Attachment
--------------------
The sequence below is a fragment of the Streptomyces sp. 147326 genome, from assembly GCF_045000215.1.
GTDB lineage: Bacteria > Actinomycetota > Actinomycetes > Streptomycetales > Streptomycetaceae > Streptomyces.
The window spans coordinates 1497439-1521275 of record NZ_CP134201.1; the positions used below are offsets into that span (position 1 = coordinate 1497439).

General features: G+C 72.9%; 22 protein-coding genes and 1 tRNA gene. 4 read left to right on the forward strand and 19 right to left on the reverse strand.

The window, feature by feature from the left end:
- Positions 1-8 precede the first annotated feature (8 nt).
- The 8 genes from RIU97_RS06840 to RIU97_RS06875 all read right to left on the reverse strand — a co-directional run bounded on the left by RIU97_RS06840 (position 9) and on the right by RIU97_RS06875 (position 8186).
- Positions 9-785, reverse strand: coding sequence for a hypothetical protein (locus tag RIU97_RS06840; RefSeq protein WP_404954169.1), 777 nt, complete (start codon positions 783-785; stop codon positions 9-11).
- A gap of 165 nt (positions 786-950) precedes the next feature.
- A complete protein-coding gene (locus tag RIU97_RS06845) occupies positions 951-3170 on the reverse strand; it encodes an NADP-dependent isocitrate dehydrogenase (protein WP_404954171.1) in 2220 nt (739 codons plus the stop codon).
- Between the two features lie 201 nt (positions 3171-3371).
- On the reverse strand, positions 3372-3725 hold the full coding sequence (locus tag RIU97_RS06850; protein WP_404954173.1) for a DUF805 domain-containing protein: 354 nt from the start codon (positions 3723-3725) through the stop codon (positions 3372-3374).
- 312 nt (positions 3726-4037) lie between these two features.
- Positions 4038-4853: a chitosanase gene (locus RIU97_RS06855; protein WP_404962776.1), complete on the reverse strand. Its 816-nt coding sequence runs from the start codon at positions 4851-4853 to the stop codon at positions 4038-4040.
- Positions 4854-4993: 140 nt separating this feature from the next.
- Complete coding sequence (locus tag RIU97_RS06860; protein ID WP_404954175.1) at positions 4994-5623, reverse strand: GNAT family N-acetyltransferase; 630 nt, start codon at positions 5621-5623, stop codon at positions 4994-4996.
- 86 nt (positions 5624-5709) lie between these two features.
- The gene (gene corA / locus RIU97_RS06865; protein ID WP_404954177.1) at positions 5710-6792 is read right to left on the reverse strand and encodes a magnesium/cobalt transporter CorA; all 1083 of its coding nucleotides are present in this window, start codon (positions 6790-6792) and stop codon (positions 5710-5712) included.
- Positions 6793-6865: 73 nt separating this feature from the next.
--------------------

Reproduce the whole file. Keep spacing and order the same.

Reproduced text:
The sequence below is a fragment of the Streptomyces sp. 147326 genome, from assembly GCF_045000215.1.
GTDB lineage: Bacteria > Actinomycetota > Actinomycetes > Streptomycetales > Streptomycetaceae > Streptomyces.
The window spans coordinates 1497439-1521275 of record NZ_CP134201.1; the positions used below are offsets into that span (position 1 = coordinate 1497439).

General features: G+C 72.9%; 22 protein-coding genes and 1 tRNA gene. 4 read left to right on the forward strand and 19 right to left on the reverse strand.

The window, feature by feature from the left end:
- Positions 1-8 precede the first annotated feature (8 nt).
- The 8 genes from RIU97_RS06840 to RIU97_RS06875 all read right to left on the reverse strand — a co-directional run bounded on the left by RIU97_RS06840 (position 9) and on the right by RIU97_RS06875 (position 8186).
- Positions 9-785, reverse strand: coding sequence for a hypothetical protein (locus tag RIU97_RS06840; RefSeq protein WP_404954169.1), 777 nt, complete (start codon positions 783-785; stop codon positions 9-11).
- A gap of 165 nt (positions 786-950) precedes the next feature.
- A complete protein-coding gene (locus tag RIU97_RS06845) occupies positions 951-3170 on the reverse strand; it encodes an NADP-dependent isocitrate dehydrogenase (protein WP_404954171.1) in 2220 nt (739 codons plus the stop codon).
- Between the two features lie 201 nt (positions 3171-3371).
- On the reverse strand, positions 3372-3725 hold the full coding sequence (locus tag RIU97_RS06850; protein WP_404954173.1) for a DUF805 domain-containing protein: 354 nt from the start codon (positions 3723-3725) through the stop codon (positions 3372-3374).
- 312 nt (positions 3726-4037) lie between these two features.
- Positions 4038-4853: a chitosanase gene (locus RIU97_RS06855; protein WP_404962776.1), complete on the reverse strand. Its 816-nt coding sequence runs from the start codon at positions 4851-4853 to the stop codon at positions 4038-4040.
- Positions 4854-4993: 140 nt separating this feature from the next.
- Complete coding sequence (locus tag RIU97_RS06860; protein ID WP_404954175.1) at positions 4994-5623, reverse strand: GNAT family N-acetyltransferase; 630 nt, start codon at positions 5621-5623, stop codon at positions 4994-4996.
- 86 nt (positions 5624-5709) lie between these two features.
- The gene (gene corA / locus RIU97_RS06865; protein ID WP_404954177.1) at positions 5710-6792 is read right to left on the reverse strand and encodes a magnesium/cobalt transporter CorA; all 1083 of its coding nucleotides are present in this window, start codon (positions 6790-6792) and stop codon (positions 5710-5712) included.
- Positions 6793-6865: 73 nt separating this feature from the next.